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Abstract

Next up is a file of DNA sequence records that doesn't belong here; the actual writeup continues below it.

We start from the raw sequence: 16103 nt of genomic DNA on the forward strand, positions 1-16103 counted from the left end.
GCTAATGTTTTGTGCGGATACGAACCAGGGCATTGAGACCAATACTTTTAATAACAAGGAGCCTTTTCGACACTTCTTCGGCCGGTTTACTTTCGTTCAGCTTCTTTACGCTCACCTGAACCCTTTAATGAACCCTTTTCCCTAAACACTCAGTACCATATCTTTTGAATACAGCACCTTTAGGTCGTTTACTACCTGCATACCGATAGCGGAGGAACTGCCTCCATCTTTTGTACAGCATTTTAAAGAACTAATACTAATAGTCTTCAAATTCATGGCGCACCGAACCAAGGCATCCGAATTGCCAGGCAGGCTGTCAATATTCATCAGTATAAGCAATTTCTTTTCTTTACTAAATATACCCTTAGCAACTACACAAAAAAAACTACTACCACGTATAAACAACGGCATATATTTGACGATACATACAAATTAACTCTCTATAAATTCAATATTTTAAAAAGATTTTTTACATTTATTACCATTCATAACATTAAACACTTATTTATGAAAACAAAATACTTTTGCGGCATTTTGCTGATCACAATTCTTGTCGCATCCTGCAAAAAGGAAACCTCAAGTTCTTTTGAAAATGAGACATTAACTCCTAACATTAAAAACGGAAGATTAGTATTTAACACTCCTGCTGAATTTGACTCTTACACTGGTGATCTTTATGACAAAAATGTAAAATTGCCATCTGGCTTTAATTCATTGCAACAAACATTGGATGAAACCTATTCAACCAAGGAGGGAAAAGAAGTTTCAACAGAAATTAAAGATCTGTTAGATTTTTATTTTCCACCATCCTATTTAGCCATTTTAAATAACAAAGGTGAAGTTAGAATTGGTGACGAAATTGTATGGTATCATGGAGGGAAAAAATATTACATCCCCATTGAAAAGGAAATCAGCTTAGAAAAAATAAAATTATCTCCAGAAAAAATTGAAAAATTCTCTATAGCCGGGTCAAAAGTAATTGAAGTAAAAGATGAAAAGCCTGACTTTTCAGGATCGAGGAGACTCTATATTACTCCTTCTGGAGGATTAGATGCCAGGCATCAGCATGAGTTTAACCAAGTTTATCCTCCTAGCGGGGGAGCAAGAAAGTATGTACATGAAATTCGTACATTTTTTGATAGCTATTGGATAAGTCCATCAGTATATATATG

In this study we test whether brook sticklebacks (Culaea inconstans) can acquire predator recognition through releaser-induced recognition learning, i.e. simultaneous exposure to aversive ('releasing') stimuli and neutral stimuli causing learned aversion to the neutral stimuli. We exposed wild-caught pike-naive brook sticklebacks (collected from a creek containing fathead minnows, Pimephales promelas, but not pike, Esox lucius) to chemical stimuli from pike that were mixed with brook stickleback skin extract, fathead minnow skin extract, or a control of distilled water. In subsequent tests 2 d later, when only pike stimuli were presented, sticklebacks conditioned with stickleback skin extract and fathead minnow skin extract exhibited antipredator behaviour (i.e. increased schooling and movement toward the substrate), while those conditioned with distilled water did not. Sticklebacks conditioned with stickleback skin extract responded to pike with a more intense response, in terms of movement toward the substrate, than those conditioned with fathead minnow skin extract, suggesting that conspecific skin extract may be a stronger stimulus than heterospecific skin extract for learning recognition of predators. To our knowledge this is the first study to demonstrate that an acanthopterygian fish can acquire predator recognition through the pairing of conspecific alarm pheromone with the cue of a predator. Furthermore, our results are the first to demonstrate that fish can acquire predator recognition through the pairing of a heterospecific alarm pheromone with the cue of a predator. These results suggest that brook sticklebacks will benefit by being in close proximity to fathead minnows. Acquired predator recognition has long-term consequences in mediating predator-prey interactions.